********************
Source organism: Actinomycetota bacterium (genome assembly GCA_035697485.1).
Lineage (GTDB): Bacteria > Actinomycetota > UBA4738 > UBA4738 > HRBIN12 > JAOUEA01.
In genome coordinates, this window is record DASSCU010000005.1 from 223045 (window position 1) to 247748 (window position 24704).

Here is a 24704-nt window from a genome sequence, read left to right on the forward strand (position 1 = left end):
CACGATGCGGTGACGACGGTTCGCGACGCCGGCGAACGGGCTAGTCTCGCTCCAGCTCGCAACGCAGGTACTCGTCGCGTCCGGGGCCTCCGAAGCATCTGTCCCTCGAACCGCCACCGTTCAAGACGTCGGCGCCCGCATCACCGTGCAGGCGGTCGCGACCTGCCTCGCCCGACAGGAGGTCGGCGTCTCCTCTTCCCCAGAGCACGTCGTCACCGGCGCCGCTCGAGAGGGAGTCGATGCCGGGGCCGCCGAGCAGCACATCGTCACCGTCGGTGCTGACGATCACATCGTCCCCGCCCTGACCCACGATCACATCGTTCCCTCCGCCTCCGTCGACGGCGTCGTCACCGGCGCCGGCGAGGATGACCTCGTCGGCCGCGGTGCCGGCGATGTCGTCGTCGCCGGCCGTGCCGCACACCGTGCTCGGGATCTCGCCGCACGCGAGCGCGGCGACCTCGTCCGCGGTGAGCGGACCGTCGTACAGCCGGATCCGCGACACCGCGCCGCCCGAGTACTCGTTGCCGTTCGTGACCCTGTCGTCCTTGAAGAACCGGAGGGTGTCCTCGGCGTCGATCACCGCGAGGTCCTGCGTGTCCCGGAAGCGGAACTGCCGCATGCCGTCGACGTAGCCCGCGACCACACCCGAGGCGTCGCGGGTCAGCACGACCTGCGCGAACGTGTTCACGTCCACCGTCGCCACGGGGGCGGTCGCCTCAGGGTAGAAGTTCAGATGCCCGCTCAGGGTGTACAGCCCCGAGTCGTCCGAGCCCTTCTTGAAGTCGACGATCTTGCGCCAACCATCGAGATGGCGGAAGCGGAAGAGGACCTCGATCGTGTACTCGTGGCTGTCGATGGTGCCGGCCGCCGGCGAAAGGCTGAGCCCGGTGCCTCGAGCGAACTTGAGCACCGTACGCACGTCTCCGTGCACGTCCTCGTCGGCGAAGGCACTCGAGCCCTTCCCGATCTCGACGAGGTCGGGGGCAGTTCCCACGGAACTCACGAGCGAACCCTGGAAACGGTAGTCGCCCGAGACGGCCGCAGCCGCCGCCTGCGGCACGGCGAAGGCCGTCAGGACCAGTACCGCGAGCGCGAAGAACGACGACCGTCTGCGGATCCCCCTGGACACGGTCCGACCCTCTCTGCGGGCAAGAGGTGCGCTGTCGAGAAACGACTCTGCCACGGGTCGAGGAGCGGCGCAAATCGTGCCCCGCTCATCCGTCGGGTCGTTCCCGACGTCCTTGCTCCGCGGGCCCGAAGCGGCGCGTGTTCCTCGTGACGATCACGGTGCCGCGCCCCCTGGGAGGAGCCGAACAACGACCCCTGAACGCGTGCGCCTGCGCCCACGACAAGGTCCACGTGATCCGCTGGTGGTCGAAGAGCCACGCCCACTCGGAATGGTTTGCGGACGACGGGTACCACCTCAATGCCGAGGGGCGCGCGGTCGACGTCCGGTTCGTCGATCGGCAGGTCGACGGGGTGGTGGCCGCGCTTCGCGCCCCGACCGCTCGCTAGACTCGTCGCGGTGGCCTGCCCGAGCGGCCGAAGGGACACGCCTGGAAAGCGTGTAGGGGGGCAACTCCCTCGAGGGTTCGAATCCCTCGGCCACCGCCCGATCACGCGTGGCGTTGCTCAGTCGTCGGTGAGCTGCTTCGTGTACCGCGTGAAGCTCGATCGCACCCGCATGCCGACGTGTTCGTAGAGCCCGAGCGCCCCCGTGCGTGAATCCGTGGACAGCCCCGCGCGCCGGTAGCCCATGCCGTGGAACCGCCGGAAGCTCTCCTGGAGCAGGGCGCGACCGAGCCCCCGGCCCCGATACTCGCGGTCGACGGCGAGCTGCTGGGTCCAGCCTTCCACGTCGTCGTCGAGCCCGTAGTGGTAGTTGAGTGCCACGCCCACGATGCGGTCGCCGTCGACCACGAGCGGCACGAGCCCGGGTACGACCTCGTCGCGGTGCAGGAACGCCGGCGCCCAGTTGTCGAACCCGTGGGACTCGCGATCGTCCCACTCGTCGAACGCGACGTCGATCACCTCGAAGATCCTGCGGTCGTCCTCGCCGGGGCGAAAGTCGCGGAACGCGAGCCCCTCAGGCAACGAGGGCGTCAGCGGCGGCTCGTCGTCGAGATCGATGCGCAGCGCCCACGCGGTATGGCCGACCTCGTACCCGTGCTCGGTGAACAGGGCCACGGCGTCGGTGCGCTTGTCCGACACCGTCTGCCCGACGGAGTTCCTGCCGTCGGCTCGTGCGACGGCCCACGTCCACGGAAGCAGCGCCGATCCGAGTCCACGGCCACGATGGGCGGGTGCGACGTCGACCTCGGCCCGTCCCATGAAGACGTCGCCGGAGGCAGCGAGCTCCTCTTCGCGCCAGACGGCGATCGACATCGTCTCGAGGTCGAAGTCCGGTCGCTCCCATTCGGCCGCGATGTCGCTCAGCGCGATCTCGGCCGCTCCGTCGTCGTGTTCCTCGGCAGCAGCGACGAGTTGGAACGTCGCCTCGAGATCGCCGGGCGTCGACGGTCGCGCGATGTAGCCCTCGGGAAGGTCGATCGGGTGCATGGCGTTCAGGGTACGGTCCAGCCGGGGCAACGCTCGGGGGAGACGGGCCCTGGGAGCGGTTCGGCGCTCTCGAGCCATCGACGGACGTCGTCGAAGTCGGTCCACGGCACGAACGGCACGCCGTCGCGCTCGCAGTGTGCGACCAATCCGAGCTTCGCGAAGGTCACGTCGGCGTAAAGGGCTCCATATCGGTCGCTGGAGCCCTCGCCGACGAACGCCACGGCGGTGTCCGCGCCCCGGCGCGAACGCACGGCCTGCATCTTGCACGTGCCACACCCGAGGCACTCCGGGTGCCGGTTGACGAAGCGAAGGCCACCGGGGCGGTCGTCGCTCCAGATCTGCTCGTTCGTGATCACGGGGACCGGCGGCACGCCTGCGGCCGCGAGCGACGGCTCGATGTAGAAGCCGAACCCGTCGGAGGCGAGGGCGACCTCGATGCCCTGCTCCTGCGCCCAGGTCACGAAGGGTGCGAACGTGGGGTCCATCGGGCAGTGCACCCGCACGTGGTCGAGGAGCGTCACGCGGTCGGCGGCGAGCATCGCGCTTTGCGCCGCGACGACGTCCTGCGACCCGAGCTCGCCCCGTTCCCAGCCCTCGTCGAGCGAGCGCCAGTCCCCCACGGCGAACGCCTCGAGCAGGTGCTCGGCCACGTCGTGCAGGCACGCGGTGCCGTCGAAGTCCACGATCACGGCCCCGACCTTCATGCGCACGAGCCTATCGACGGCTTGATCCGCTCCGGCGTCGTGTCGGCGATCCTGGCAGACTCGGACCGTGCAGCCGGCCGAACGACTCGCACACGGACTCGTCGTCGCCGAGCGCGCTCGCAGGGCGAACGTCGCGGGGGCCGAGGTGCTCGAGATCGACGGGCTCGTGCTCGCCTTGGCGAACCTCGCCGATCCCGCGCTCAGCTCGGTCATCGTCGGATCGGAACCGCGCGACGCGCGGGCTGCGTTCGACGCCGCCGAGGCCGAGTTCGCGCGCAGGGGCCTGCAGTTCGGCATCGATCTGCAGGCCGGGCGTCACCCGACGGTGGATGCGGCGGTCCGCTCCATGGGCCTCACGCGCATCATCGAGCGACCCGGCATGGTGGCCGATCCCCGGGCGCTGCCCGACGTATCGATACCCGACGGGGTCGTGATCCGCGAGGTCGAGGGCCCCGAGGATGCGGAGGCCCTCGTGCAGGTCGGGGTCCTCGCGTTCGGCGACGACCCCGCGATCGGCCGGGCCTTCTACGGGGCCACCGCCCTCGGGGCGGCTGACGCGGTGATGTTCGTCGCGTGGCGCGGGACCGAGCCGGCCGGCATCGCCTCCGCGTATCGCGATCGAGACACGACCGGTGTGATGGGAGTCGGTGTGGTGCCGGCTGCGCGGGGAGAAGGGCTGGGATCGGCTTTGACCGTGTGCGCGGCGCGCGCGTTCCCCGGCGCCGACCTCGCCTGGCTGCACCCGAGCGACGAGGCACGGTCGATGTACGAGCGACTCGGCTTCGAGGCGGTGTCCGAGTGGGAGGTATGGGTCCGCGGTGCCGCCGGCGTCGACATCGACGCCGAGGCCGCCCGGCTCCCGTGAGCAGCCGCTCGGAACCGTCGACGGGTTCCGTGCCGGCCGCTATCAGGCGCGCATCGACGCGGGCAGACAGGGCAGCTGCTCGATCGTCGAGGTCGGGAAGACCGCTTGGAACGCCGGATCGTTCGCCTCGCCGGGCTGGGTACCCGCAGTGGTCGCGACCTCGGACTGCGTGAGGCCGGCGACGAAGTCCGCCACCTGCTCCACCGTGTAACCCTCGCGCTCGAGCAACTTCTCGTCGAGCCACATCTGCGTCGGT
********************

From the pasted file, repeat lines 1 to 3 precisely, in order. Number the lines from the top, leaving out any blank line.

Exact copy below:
Source organism: Actinomycetota bacterium (genome assembly GCA_035697485.1).
Lineage (GTDB): Bacteria > Actinomycetota > UBA4738 > UBA4738 > HRBIN12 > JAOUEA01.
In genome coordinates, this window is record DASSCU010000005.1 from 223045 (window position 1) to 247748 (window position 24704).